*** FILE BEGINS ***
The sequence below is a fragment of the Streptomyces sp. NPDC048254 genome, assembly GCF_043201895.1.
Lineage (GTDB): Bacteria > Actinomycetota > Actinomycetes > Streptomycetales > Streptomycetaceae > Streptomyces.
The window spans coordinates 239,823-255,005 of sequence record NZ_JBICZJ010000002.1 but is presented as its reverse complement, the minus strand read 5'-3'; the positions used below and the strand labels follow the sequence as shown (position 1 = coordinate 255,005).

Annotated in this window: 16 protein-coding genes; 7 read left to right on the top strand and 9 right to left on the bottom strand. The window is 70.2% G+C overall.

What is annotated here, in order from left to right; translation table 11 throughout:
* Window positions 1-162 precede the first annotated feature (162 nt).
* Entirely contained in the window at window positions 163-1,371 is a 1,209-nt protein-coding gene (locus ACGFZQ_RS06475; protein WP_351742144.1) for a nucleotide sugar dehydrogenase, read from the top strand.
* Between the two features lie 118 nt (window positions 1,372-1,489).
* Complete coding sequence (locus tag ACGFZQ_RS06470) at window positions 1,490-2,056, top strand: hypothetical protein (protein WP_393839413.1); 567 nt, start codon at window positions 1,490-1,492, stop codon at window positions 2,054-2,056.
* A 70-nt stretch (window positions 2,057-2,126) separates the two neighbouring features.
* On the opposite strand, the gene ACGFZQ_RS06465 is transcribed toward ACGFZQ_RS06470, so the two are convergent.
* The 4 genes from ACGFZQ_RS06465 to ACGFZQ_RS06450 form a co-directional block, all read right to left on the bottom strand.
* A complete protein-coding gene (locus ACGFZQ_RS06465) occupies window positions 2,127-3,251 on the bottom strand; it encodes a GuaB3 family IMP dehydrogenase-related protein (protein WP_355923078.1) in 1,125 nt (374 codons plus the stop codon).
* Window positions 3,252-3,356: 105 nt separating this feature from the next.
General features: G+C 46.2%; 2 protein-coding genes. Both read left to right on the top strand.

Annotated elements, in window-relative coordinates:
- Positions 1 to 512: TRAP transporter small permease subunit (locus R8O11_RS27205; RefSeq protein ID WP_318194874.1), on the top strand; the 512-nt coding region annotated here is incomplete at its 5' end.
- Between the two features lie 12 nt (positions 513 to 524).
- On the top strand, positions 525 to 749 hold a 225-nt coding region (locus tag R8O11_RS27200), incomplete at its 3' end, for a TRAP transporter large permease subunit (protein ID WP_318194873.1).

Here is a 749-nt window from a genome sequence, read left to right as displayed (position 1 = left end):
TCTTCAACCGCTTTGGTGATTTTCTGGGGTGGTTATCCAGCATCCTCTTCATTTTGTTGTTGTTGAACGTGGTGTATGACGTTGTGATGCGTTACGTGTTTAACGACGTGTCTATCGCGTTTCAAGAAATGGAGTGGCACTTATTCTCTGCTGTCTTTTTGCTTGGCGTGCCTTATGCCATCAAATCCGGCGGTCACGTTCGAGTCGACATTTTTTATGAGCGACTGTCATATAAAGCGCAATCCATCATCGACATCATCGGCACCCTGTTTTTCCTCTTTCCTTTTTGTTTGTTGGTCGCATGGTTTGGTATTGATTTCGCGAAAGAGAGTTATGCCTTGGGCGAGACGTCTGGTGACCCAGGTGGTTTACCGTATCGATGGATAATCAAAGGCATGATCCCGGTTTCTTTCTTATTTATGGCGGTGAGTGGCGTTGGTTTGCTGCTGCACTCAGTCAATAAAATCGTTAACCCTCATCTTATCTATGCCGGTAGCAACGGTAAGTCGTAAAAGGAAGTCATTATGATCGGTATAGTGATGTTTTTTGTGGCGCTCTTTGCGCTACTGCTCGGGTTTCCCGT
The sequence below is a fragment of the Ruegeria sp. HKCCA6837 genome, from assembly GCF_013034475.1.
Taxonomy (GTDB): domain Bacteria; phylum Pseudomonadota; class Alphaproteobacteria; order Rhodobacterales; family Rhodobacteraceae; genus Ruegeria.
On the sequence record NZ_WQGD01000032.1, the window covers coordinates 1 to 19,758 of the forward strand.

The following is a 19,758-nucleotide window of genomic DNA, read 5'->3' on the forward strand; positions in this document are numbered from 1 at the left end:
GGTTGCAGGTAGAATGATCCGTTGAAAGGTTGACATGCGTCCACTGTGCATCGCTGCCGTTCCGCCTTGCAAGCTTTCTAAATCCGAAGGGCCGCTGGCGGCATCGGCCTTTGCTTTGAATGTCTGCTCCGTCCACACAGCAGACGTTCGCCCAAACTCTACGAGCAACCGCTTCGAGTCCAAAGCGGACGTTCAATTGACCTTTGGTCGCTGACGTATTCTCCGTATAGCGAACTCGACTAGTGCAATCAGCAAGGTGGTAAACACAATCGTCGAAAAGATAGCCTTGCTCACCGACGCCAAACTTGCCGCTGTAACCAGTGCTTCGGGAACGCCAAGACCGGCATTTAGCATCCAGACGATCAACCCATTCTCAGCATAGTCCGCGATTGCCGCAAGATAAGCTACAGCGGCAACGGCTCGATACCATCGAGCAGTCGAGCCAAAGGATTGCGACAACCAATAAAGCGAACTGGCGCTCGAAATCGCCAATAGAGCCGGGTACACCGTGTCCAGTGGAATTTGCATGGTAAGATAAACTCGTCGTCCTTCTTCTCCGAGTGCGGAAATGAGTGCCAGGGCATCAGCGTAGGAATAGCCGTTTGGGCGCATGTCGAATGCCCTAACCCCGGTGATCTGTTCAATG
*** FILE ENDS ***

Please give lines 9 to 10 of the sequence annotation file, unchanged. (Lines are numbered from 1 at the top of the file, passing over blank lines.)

* Complete coding sequence (locus tag ACGFZQ_RS06470) at window positions 1,490-2,056, top strand: hypothetical protein (protein WP_393839413.1); 567 nt, start codon at window positions 1,490-1,492, stop codon at window positions 2,054-2,056.
* A 70-nt stretch (window positions 2,057-2,126) separates the two neighbouring features.